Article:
The team has taken the matter under
consideration but at this time, nothing definite has heen decided.
Andrew Granuerg of Jaffray, arrived in Wardner on Sunday and has
taken a position as deck in. Martinos' store.
A number of Wardner people motored to Cranbrook on Saturday evening to see the show, "The Beauty
Shop," presented by the Cranbrook
Gyros. Several others were unable
to secure seats on either evening and
were consequently the more disappointed when hearing the reports of
a splendid show by those more fortunate. Among those motoring in
were Mr. and Mrs. Paul Storey, Mr.
and Mrs. Fred Harris, Mr. and Mrs.
Bill Harris, A. F. Chureher, John A.
Lawson Andy Steverson and Olaf
Baseball is vying with the football
on the ball grounds this week and is
usually a case of first team out gets
the diamond. Enthusiasts of baseball
are already pulling strong for the organization of a team. The football
team and its supporters hejd a meeting in the club hall on Wednesday
evening, but no actual business was
done, owing to a full complement
not turning out.
Mr. and Mrs. Wm. Holton and Mr.
and Mrs. Tony Thompson motored
to Cranbrook on Saturday evening
on a shopping trip. Bill is said to
be getting quite adept with his new
Lcn Flesberg was a business visitor
to Cranbrook between trains on Tuesday last
"The early bird gets the worm,"
says Mr. Martinos. and busily sets
out his display of Faster novelties,
with the result that once again we
find the kdidies' noses glued to the
shop window pane, unable to choose
which to take, among chickens, rabbits and Easter eggs.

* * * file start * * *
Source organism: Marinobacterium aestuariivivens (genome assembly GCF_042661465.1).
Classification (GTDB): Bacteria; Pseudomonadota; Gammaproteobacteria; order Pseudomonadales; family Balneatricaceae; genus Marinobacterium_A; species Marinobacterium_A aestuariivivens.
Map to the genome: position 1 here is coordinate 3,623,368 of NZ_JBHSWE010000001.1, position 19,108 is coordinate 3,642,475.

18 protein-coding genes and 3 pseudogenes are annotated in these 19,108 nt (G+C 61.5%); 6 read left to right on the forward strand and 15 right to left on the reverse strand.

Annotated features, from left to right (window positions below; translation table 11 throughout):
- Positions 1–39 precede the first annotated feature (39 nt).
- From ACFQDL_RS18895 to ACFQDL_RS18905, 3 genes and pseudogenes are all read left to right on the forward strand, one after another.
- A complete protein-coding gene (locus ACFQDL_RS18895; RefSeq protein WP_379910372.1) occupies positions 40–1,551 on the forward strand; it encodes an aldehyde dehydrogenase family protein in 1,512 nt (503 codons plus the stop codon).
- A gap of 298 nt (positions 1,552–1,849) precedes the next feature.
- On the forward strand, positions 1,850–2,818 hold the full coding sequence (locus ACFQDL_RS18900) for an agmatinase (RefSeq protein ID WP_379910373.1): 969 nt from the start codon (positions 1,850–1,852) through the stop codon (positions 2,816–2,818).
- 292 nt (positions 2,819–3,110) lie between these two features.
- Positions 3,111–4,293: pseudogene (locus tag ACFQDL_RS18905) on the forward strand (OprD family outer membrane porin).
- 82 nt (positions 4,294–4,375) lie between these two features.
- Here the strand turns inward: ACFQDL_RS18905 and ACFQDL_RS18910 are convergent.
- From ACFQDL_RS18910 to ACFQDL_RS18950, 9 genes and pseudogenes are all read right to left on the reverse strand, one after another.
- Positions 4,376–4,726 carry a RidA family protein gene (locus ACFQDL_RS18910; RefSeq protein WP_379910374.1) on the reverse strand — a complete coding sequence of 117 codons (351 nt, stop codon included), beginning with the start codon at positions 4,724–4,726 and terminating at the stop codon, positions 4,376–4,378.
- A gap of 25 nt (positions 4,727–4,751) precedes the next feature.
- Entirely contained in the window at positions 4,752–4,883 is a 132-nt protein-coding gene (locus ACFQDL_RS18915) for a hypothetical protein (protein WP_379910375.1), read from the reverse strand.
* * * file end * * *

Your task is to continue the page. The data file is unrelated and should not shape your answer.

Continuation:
.Now that spring is so nearly here,
at least according to the calendar,
although we have been experiencing
spring weather for the past month},
ittendancc at the weekly meeting of
the Wardner Recreation Club is
dwindling to the vanishing point.
Only four members were in attendance in Thursday evening's meeting.
"Shorty" Welsford motored home
on Friday evening, driving a new
Star touring car. purchased from
Ratcliffe & Stewart of Cranbrook.
After taking a look at Shorty's car
several people of the town are con-
idering purchasing "Stars" this year.
It is no longer necessary to "hitch
'no's wagon to a Star," it is said it
an pull the horses along too if need'
George Renick and daughter, Lau-
rette, motored tn Crnnbreok
Thursday last, Mr. Renick taking
I.atirette in for medical attention,
owing to her not fully regaining her
health since having the  measles.
Gtis Daye returned to Wardner on
Monday last, nfter sending the past
couple of years nt Giscombe, B.C
Where he has been working at the
sawmill. Gus will commence work
with his brothers, Alec and Ben, on
he slab contract, nnd will be joined
shortly hy Mrs. Daye and daughter.
Bob Batlorsby, of Cranbrook,
spent Wednesday and Sunday of last
week in Wardner, demonstrating the
Star car to several prospects. Mr.
Hattershy drove a Star sedan, ond
it WM certainly a smart looking little
car, nnd it is expected we shall see
several in town shortly
Mrs, Howard Haney left for her
home in Bull River on Sunday last
after *|>ending the past week assisting her sister, Mrs. Chas. Hamrin,
who has been on the sick list with an
attack of flu,
Mr. Iverson is on duty holding his
classes nt the big school thi« week,
following nn attack of flu, further
complicated by pluetisy. "It's an ill
wind thnt blows nn good," etc., and
while Mr. Iverson was sick the school
pupils enjoyed nn extrn week's holi
In last week's copy of the Wnrd-
ner notes in The Herald, it was reported that those attending the Jaffray dance included, Mr. nnd Mrs.
Guest, J. Johnson. This line should
have rcead Mr. and Mrs. Gust J.
Johnson, as Mr. and Mrs. Guest was